Working for Wonka:

Demonstrate how a rectangular prism can be carefully filled without gaps or overlaps using the same size unit cubes and then use this model to determine its volume, in this interactive tutorial.

Type: Original Student Tutorial

## Perspectives Video: Expert

B.E.S.T. Journey:

What roles do exploration, procedural reliability, automaticity, and procedural fluency play in a student's journey through the B.E.S.T. benchmarks? Dr. Lawrence Gray explains the path through the B.E.S.T. maththematics benchmarks in this Expert Perspectives video.

Type: Perspectives Video: Expert

Computing Volume Progression 1:

Students are asked to determine the number of unit cubes needed to construct cubes with given dimensions.

Surface Area and Volume:

In this activity, students adjust the dimensions of either a rectangular or triangular prism and the surface area and volume are calculated for those dimensions. Students can also switch into compute mode where they are given a prism with certain dimensions and they must compute the surface area and volume. The application keeps score so students can track their progress. This application allows students to explore the surface area and volume of rectangular and triangular prisms and how changing dimensions affect these measurements. This activity also includes supplemental materials, including background information about the topics covered, a description of how to use the application, and exploration questions for use with the java applet.

## Teaching Idea

Volume of Rectangular Prisms:

This lesson is designed to introduce students to the concept of volume and how to find the volume of rectangular prisms. This lesson provides links to discussions and activities related to volume as well as suggested ways to integrate them into the lesson. Finally, the lesson provides links to follow-up lessons designed for use in succession with the current one.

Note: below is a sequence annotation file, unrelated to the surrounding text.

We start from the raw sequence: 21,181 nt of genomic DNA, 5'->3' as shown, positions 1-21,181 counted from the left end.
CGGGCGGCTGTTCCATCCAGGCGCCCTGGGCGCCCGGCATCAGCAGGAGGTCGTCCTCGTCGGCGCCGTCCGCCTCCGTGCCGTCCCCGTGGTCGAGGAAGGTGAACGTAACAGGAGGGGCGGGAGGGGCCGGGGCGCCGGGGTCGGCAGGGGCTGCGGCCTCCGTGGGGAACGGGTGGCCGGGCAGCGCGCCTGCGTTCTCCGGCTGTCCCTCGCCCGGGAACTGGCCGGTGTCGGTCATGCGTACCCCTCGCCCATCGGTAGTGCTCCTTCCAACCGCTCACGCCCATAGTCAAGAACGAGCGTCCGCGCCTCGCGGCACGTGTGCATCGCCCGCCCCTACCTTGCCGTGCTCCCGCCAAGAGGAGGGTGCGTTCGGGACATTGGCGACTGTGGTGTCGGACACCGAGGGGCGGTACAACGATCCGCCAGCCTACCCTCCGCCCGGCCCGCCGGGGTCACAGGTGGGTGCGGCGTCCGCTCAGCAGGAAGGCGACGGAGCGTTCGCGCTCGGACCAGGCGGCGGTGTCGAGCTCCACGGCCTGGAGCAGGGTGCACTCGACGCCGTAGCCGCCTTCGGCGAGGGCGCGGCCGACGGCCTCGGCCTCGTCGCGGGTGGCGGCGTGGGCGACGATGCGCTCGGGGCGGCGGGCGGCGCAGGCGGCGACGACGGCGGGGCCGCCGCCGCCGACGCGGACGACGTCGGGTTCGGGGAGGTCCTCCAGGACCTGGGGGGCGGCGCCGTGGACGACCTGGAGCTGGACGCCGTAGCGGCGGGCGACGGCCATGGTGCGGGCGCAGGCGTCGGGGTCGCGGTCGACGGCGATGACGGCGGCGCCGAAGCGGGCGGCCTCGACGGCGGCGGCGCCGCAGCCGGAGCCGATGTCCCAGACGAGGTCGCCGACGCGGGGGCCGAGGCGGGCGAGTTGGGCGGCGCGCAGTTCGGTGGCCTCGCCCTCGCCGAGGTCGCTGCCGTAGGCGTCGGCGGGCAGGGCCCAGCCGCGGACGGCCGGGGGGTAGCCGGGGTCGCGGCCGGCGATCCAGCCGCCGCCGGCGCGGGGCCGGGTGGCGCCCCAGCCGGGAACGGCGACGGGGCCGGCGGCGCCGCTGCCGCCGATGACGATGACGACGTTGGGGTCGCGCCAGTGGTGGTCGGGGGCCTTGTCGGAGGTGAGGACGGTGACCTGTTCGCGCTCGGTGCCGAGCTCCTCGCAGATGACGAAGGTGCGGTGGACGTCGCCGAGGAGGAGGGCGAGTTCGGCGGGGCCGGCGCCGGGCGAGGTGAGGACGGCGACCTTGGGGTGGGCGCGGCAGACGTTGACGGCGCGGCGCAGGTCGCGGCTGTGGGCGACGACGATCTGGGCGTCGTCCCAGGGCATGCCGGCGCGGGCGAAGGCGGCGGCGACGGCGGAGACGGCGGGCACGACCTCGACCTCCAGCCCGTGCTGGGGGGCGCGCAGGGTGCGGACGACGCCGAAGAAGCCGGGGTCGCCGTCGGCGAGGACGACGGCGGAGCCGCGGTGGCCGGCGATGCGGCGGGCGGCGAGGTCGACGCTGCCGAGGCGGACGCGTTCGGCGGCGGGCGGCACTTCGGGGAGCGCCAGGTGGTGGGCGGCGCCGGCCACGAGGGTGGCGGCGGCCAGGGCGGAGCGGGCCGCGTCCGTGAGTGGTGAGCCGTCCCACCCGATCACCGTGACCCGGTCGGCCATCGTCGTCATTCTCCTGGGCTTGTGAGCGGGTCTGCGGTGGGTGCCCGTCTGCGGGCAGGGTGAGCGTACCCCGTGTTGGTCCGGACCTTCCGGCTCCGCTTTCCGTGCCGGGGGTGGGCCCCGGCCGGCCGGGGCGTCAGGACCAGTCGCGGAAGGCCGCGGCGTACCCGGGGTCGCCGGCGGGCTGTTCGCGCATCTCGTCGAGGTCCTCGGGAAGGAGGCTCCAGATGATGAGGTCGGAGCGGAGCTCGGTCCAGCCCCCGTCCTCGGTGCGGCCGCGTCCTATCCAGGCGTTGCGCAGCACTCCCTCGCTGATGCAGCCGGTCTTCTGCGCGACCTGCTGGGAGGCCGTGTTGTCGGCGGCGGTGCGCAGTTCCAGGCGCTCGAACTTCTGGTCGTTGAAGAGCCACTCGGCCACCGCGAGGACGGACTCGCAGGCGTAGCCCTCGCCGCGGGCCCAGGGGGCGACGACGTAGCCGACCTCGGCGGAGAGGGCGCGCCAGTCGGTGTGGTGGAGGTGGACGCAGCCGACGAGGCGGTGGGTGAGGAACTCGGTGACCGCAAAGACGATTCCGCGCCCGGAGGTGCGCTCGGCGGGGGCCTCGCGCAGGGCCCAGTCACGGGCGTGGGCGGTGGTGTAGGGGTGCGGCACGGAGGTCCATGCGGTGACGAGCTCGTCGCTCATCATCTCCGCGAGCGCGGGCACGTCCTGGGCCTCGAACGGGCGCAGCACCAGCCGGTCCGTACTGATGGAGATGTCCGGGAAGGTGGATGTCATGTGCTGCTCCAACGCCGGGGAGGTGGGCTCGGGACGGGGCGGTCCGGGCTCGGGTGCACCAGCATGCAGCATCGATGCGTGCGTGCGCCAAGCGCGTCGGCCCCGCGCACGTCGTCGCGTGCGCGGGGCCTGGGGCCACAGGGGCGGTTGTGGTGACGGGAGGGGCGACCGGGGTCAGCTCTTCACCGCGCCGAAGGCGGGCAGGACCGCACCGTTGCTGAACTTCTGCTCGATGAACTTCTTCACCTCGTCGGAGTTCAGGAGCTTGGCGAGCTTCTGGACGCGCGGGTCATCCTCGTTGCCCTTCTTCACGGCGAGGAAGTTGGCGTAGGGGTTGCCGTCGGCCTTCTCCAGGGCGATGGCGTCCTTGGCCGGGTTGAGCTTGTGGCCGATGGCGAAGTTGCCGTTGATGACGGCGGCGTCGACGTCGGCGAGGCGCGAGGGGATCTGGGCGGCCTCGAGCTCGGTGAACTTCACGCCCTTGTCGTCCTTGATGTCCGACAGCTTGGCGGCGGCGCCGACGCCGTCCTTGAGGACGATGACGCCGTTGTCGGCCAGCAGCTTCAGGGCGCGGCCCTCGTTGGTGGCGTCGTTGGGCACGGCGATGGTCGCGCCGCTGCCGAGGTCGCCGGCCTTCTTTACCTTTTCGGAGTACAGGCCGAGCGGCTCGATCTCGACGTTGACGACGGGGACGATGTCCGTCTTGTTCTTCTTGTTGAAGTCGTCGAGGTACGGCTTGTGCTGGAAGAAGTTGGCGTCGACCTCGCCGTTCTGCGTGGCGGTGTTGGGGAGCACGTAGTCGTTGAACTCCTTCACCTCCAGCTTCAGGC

Type: Teaching Idea

## Tutorials

Volume: Four Examples of Counting Unit Cubes:

This Khan Academy tutorial video illustrates measuring volume by counting unit cubes.  Models in this video include composite figure of rectangular prisms although only counting is used to find volume, not an equation.

Type: Tutorial

Volume: How to Measure It:

This Khan Academy tutorial video describes measurement in one, two, and three dimensions.

Type: Tutorial

## Unit/Lesson Sequence

Three Dimensional Shapes:

In this interactive, self-guided unit on 3-dimensional shape, students (and teachers) explore 3-dimensional shapes, determine surface area and volume, derive Euler's formula, and investigate Platonic solids. Interactive quizzes and animations are included throughout, including a 15 question quiz for student completion.